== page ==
Victor Brauner: Exhibition highlighting work of Romanian Surrealist painter opens at National Art Museum in Bucharest
The exhibition Victor Brauner. Between the oneiric and the occult, aiming to highlight the "original character and local sources" in the work of the Surrealist artist, is scheduled to open at the National Art Museum of Romanian (MNAR) on December 1.
The exhibition, which also looks at Brauner's contribution to the Surrealist movement, is open until April 30 at MNAR's National Gallery.
The show will feature paintings and drawings from the collections of MNAR, Musee National d'Art Moderne - Centre Pompidou, Musee d'Art Moderne et Contemporain de Saint-Etienne Metropole, Musee d'Art Moderne et Contemporain de Strasbourg, Visual Art Museum in Galaţi, and Ţara Crişurilor Museum in Oradea.
Works from private collections are also included, namely from those of Octavian Brândeu, Gheorghe Burtea, Beatrix and Christian Derveloy, Damian Florea, Adrian Năstase, Andrei Năstase, Mihnea Năstase, Cristinel Popa, Jean-Michel Runacher, and Anca Vlad.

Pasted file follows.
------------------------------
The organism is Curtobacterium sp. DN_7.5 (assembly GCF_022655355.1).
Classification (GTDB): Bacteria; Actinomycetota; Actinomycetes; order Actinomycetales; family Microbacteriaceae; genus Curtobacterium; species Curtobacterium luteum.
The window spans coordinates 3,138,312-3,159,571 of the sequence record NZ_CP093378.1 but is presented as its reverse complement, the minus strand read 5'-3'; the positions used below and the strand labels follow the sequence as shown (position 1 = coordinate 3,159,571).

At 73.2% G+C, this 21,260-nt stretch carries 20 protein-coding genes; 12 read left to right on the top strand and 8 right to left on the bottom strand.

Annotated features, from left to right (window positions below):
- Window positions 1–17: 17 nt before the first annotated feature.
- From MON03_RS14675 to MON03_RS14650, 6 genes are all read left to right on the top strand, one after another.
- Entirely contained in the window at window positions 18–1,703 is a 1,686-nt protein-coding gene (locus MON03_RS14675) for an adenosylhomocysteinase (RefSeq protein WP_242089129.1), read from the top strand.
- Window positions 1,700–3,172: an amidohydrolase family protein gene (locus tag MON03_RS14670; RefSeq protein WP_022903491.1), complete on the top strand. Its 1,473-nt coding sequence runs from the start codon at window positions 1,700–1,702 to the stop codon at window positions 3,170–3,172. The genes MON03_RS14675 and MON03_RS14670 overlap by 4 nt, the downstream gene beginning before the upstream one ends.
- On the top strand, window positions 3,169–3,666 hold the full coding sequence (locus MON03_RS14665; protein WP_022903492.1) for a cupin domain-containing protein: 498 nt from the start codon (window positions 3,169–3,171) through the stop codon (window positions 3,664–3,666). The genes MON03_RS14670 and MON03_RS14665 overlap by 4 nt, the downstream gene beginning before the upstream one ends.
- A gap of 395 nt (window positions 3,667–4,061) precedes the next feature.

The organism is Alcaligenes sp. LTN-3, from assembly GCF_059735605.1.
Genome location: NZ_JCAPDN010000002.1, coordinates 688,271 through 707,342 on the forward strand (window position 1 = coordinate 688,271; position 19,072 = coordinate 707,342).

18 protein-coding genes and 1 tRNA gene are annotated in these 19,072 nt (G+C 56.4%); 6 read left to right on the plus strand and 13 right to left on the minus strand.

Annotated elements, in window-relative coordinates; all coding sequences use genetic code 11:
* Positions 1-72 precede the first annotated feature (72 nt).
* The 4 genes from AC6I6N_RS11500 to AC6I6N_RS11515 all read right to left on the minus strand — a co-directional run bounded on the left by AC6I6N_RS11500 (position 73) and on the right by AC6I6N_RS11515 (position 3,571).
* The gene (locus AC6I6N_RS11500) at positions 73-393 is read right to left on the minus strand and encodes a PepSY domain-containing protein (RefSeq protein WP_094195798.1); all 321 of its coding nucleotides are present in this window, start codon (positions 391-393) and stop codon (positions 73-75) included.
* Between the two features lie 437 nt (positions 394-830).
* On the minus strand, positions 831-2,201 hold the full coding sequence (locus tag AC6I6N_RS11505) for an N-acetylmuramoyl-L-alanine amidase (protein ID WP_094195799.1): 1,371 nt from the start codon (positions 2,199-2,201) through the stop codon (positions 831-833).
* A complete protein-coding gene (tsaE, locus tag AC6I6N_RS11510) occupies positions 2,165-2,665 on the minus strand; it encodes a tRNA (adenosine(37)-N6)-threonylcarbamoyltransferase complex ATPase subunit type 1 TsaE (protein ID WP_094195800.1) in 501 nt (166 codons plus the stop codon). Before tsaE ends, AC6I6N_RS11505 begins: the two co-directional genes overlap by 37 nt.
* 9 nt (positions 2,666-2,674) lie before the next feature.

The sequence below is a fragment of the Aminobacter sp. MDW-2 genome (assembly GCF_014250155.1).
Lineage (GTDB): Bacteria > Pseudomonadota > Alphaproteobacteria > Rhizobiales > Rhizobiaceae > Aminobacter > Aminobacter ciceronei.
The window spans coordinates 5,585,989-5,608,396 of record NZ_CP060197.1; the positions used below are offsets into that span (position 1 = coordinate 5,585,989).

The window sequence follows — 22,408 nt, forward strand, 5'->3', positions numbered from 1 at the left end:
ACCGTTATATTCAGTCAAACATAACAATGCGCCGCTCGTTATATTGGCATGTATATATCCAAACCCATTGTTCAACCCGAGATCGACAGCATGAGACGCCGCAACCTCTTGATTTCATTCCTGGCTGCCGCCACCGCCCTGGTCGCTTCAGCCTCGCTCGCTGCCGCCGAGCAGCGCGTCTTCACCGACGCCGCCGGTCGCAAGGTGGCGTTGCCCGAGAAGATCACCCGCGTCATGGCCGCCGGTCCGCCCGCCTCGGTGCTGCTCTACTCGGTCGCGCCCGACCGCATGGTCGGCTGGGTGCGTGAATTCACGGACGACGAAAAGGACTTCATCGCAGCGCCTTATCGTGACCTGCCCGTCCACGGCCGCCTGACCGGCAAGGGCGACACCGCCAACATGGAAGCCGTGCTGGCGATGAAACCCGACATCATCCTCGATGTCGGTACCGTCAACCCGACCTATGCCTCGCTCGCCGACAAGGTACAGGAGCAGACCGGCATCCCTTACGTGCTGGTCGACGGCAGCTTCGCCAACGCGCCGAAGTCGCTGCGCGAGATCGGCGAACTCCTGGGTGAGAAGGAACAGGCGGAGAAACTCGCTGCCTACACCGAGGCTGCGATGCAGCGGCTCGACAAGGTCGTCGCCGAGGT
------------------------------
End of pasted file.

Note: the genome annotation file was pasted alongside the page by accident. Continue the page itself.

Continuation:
The exhibition will also include various books, newspapers, and avant-garde magazines illustrated by the artist from the collections of the National Library of Romania, Bucharest Metropolitan Library, the Central University Library, Lucian Blaga Library in Cluj-Napoca, in addition to documents from Romania's National Archives, photos and documentary films from the inter-war period from the Dimitrie Gusti National Village Museum.
The section Les illuminations successives from Fabrice Maze's 2004 film Victor Brauner - Le grand illuminateur totemique is included in the show.
Victor Brauner was born in 1903 in Piatra Neamţ, in today's northeastern Romania, where his family lived in 1913. After periods in Vienna and Brăila, his family settled in Bucharest in 1918, where Brauner attended the courses of the Fine Arts School from 1919 to 1921.
In 1923, he started collaborating with notable local avant-garde magazines (Contimporanul, Punct, Integral, Unu, Urmuz) and took part in exhibitions alongside Marcel Iancu, M.H. Maxy, Hans Mattis-Teutsch, Miliţa Petraşcu, and more. Together with Ilarie Voronca, he established the Dada- and Futurist-inspired magazine 74 HP.
In 1932, he joined the Surrealist movement led by Andre Breton and participated in several of the group's exhibitions. In 1938, he moved to Paris, without returning to Romania until his death in 1966.
MNAR has eight paintings and two drawings by Brauner in its collection.
This is the second exhibition on the work of Brauner that opens this year in the country, following the one in Timișoara earlier this year. Victor Brauner: Inventions and Magic was open between February 17 and May 28 at the Timișoara National Museum of Art as part of the city's European Capital of Culture program.
(Photo: Multipedia2014/ Dreamstime)